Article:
News and Views

Wonder and Awe

 Trusting, humble dependence was probably one of the most important characteristics which Jesus had in mind when He said, "I tell you the truth, unless you change and become like little children, you will never enter the kingdom of heaven." (Matt. 18:3 NIV)  However, I suspect that He was also impressed with the way little children have such a sense of delight, wonder and awe as they discover the works of God's hands.  These little ones take nothing for granted, but are amazed and delighted as they discover each new thing, as they feel the grass, smell a flower, see a tiny bird or butterfly sail through the air.  They frolic in warm rain, splash through puddles, run with the wind in their hair.  They enjoy a climbing tree more than any fancy playground equipment and gaze in awe at a beautiful sunset.  When they have the opportunity, little children instinctively appreciate the marvel of God's creation.
     Unfortunately, as we grow older we tend to lose that sense of wonder and become accustomed to the way things are.  In schools, instead of teaching the marvelous processes and interactions in living things, everything is reduced to numbers, made abstract.  We hear science's real explanations or imagined rationalizations (theories) for the various phenomena around us and lose the awe.  We develop other interests and concerns and stop paying attention.  Responsibilities and activities crowd out quiet contemplation and enjoyment of our natural surroundings.  We are poorer for that.
     The Bible fully appreciates the wonder of creation.  In Psalm 139:13-14 (NIV)  we are reminded, "For you created my inmost being; you knit me together in my mother's womb.  I praise you because I am fearfully and wonderfully made; your works are wonderful, I know that full well."  In Romans 1:20 (NIV), Paul wrote, "For since the creation of the world God's invisible qualities--his eternal power and divine nature--have been clearly seen, being understood from what has been made, so that men are without excuse."  Clearly, the delight, wonder and awe with which little children approach creation is God inspired, and something that we would be wise to retain and encourage in others for all of our lives.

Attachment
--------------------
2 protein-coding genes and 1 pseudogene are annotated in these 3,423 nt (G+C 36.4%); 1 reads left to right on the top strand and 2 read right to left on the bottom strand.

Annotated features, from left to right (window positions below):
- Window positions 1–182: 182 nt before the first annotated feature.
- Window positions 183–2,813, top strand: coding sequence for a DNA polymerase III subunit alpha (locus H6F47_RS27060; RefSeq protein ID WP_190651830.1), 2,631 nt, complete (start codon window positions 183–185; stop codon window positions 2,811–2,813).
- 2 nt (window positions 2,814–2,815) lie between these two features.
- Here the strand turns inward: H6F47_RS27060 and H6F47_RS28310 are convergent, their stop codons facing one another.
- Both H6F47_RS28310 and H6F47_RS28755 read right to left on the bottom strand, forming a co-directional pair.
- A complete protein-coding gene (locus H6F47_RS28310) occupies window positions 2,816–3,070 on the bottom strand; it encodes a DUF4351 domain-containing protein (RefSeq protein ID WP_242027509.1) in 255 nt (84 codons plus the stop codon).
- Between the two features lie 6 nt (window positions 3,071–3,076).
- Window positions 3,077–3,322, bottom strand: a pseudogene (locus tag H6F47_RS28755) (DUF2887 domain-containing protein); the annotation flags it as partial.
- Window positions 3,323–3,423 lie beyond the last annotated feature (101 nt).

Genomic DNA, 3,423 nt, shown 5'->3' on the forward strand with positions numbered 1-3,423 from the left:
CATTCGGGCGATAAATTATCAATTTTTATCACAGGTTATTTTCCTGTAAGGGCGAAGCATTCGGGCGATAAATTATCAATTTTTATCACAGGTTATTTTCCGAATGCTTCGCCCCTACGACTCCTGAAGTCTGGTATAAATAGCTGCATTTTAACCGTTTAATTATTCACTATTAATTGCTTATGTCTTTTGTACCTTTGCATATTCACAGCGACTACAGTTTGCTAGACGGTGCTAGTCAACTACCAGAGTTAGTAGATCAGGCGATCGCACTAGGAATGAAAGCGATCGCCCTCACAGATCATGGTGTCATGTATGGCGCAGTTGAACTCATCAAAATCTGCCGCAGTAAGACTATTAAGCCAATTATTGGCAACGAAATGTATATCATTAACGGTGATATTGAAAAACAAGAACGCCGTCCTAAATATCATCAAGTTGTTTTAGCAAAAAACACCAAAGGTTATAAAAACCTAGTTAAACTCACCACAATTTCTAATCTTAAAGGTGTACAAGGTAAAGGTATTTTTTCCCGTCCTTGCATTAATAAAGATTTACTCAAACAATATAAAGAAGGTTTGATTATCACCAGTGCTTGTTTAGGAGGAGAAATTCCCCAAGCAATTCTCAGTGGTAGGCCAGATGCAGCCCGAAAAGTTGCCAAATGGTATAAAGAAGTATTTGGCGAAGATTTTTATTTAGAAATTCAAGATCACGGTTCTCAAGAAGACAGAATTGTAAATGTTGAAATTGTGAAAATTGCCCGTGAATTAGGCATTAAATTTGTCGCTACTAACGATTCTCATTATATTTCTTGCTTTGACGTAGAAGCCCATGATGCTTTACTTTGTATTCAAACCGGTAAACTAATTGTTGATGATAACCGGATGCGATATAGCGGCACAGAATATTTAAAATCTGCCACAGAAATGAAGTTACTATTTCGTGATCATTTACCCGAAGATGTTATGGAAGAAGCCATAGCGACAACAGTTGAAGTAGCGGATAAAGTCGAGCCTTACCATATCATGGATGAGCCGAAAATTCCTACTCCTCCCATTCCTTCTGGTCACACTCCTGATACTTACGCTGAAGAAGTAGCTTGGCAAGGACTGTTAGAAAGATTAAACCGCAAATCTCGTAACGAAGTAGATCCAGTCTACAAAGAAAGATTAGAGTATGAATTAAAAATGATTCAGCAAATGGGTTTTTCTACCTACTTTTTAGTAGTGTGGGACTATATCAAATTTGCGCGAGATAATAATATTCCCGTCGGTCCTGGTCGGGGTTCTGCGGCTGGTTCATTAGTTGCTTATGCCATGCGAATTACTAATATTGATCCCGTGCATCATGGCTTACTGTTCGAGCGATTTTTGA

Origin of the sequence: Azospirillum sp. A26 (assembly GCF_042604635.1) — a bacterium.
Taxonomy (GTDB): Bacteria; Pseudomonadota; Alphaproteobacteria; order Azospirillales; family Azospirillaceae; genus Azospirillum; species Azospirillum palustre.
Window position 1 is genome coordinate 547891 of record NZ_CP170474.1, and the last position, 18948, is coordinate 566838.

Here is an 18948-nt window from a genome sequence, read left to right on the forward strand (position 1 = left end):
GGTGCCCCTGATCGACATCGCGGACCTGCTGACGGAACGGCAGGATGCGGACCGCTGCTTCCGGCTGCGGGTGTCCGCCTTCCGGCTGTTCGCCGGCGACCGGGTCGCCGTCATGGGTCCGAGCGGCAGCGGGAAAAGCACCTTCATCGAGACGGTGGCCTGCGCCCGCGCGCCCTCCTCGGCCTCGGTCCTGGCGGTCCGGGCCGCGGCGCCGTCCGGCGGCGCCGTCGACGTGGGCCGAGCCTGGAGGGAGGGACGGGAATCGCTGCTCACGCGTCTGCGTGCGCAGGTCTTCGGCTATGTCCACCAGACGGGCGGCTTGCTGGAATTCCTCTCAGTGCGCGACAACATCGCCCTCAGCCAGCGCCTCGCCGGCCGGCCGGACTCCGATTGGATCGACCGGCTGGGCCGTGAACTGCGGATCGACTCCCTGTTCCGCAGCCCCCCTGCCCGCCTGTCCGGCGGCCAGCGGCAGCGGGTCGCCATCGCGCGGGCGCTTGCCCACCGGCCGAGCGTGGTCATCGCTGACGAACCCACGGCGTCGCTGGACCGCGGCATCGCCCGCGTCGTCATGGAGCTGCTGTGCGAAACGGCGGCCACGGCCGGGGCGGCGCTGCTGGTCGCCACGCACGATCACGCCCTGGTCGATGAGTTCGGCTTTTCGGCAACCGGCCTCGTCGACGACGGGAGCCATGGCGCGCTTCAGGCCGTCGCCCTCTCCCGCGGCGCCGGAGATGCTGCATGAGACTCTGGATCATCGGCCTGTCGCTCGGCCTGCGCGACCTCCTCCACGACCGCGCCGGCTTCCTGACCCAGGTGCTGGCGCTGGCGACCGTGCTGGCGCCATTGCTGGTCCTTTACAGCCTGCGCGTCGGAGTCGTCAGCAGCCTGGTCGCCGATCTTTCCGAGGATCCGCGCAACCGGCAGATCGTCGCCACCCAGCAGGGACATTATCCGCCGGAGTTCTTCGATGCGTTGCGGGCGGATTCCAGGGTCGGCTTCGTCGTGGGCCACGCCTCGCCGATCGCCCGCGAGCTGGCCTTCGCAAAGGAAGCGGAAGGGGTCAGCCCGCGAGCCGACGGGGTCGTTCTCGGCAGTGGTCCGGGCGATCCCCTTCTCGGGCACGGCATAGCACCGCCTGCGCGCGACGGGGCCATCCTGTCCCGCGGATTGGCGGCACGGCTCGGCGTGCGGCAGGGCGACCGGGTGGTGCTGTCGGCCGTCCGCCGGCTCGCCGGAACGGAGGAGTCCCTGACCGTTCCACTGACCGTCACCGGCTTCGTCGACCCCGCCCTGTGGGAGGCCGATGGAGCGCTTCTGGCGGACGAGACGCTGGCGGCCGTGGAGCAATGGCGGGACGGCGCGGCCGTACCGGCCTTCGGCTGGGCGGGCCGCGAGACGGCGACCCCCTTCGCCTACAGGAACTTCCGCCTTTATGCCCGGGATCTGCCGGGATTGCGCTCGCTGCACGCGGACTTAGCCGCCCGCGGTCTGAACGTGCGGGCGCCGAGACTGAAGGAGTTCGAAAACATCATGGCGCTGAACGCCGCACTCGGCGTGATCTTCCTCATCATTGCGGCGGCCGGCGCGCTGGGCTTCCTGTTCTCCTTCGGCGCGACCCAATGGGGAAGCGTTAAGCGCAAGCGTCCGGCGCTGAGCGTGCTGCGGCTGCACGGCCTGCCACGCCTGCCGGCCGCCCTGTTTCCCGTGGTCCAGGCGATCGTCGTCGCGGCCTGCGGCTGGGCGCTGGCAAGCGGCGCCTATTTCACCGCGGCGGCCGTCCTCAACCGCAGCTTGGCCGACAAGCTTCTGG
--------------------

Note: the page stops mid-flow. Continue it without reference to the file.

There are many ways to do this, ranging from the outdoor vacation to plants and pets in our homes.  Houseplants, like all plants, return pure oxygen to the air through the process of photosynthesis, and some of them also are known to remove toxins from the air.   Therefore, we can bring a part of God's creation to grow in our homes, even in the depths of winter, and marvel at the wisdom with which He created with complexity, making things both beautiful and physically useful.  The depths of winter are also a good time to enjoy another aspect of God's creation, the little birds that sing.  Somewhere I read that wild birds which are fed over winter are able to successfully raise one more baby each year.  I hope that is true for the chickadees, red polls, downy and hairy woodpeckers, purple finches, flickers, white breasted and red breasted nuthatches which come regularly to the feeders I have hung out and keep filled.  There is so much delight to be found in watching these small examples of God's limitless creation and thanking Him for them. 
     It is also well recognized that walking outdoors in natural settings has both a calming and an uplifting effect on people.  This is even truer when we make a point of noticing the plants, animals and birds around us, learn their names, learn something of their ways of living and habits, gaining the knowledge that helps us to appreciate the intricacies of God's creation even more.  The more we see and understand life and growth, the more we appreciate the One who made it all.  From living things to the highest heavens, all creation reminds us of the wonderful majestic greatness of God.  Try as we might, we do not have the capacity to fully comprehend all that God has made let alone understand Him who did the making, but we can appreciate Him.  As it has been said, a Christian is someone who sees a sunset (or a star or a living thing) and knows who to thank!

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